The quality of life for people of normal intelligence who are physically handicapped and lack speech would be greatly enhanced by the possibility of engaging in ordinary conversation. Although communication aids using computer systems have been developed with, for example, single switch input, conversational rate is generally restricted to between two and ten words per minute. Such long output delays make it impossible to maintain the flow of conversation which, almost regardless of content, is a socially crucial aspect of casual conversation. A recently developed microcomputer system called CHAT (conversation helped by automatic talk), achieves a considerably faster rate for the relatively ritualized parts of conversation such as greetings, small-talk, and wrap-up and farewell sequences.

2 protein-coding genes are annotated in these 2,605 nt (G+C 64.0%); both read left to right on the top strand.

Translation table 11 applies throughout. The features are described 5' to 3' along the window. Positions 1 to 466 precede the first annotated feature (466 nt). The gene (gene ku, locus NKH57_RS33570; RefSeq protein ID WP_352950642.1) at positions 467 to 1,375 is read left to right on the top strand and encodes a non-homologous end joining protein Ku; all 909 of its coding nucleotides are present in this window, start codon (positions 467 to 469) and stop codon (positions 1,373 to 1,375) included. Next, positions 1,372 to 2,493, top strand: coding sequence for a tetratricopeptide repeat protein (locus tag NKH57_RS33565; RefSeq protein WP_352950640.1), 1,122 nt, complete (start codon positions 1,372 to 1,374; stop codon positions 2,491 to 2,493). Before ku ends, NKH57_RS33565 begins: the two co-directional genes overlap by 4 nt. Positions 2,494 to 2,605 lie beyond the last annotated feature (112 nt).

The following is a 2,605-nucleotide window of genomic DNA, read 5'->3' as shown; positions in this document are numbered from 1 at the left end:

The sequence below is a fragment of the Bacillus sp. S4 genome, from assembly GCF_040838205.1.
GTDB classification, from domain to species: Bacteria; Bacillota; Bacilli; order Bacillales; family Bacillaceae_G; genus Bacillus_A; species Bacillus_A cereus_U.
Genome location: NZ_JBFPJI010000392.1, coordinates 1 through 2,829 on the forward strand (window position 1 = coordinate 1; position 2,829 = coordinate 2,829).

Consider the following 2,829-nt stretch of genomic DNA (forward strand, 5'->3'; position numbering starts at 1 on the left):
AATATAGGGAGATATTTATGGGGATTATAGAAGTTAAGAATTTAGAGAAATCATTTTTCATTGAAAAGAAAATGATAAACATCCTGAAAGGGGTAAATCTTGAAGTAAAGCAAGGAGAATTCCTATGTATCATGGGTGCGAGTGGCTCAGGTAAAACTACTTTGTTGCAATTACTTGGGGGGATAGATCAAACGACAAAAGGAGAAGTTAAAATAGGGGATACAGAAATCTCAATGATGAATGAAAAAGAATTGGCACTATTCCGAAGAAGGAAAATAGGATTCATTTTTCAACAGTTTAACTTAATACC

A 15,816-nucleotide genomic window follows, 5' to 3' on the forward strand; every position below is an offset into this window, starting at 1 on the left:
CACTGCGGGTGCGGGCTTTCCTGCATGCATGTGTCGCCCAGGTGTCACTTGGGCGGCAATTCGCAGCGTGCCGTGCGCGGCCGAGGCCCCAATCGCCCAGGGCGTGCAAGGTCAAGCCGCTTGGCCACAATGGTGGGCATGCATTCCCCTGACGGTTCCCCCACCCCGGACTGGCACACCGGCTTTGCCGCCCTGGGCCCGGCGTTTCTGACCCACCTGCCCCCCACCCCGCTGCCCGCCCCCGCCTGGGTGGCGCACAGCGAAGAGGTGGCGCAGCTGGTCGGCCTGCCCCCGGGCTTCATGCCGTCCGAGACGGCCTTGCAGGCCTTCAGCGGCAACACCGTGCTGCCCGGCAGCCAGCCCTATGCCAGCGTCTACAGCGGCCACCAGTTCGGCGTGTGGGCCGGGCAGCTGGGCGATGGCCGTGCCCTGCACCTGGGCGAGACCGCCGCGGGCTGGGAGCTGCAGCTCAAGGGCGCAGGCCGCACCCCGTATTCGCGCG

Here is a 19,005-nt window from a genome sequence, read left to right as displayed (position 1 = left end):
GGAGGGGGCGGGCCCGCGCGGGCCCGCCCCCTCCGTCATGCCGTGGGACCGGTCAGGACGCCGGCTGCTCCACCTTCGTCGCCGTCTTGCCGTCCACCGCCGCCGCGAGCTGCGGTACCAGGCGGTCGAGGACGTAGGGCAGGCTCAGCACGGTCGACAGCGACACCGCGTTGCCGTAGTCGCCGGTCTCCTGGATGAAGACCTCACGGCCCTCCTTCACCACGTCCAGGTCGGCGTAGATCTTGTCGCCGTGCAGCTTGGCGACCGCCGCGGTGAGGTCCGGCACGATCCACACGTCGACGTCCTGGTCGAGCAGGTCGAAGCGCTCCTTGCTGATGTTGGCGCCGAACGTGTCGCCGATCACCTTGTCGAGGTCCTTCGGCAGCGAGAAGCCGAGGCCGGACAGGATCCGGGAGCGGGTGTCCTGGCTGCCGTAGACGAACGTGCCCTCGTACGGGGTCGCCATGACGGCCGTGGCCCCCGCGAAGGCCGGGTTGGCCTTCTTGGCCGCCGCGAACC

|Number of pages||2|
|Journal||International Journal of Rehabilitation Research|
|Publication status||Published - Mar 1993|